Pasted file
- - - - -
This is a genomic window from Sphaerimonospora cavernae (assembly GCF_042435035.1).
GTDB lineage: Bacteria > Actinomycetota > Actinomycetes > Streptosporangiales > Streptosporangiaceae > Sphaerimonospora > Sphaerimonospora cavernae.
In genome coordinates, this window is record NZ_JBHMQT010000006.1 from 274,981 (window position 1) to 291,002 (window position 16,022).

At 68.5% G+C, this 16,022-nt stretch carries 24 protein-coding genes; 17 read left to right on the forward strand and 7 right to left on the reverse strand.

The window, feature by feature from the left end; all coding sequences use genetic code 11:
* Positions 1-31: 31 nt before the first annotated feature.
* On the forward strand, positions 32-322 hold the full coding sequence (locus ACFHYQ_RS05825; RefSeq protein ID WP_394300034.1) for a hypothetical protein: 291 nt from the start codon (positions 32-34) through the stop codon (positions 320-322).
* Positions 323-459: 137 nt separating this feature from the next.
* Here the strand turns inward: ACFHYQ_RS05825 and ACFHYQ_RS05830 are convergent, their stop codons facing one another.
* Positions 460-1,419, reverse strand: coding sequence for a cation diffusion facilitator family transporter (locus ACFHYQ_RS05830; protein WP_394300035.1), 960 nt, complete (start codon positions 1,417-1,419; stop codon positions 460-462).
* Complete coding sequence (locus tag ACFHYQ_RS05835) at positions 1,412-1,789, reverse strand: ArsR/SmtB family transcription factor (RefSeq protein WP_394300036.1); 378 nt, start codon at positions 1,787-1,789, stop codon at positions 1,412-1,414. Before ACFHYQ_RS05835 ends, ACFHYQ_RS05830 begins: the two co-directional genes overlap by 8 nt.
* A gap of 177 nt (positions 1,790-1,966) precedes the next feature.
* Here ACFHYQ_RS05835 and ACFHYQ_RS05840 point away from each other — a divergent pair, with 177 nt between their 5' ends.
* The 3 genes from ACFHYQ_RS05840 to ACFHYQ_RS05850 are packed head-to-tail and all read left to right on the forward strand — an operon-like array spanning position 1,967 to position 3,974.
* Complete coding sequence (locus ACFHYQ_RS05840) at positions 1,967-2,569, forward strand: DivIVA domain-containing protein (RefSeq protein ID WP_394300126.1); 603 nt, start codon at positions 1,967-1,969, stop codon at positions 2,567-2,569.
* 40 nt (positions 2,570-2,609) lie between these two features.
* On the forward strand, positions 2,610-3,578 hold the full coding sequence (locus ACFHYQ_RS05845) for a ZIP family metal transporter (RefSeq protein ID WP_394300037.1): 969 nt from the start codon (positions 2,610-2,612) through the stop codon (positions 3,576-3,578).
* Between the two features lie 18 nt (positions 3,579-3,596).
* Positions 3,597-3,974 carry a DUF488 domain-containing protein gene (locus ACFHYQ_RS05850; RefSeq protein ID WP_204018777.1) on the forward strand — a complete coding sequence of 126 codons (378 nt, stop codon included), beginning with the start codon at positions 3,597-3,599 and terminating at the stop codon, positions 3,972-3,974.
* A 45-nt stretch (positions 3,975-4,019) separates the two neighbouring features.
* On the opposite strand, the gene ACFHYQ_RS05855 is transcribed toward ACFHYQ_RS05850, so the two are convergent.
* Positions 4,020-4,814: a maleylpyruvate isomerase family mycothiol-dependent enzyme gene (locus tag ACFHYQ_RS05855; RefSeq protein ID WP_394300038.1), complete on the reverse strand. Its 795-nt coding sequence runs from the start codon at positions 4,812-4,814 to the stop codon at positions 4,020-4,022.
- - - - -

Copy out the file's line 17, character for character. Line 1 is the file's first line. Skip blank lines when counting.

* On the forward strand, positions 2,610-3,578 hold the full coding sequence (locus ACFHYQ_RS05845) for a ZIP family metal transporter (RefSeq protein ID WP_394300037.1): 969 nt from the start codon (positions 2,610-2,612) through the stop codon (positions 3,576-3,578).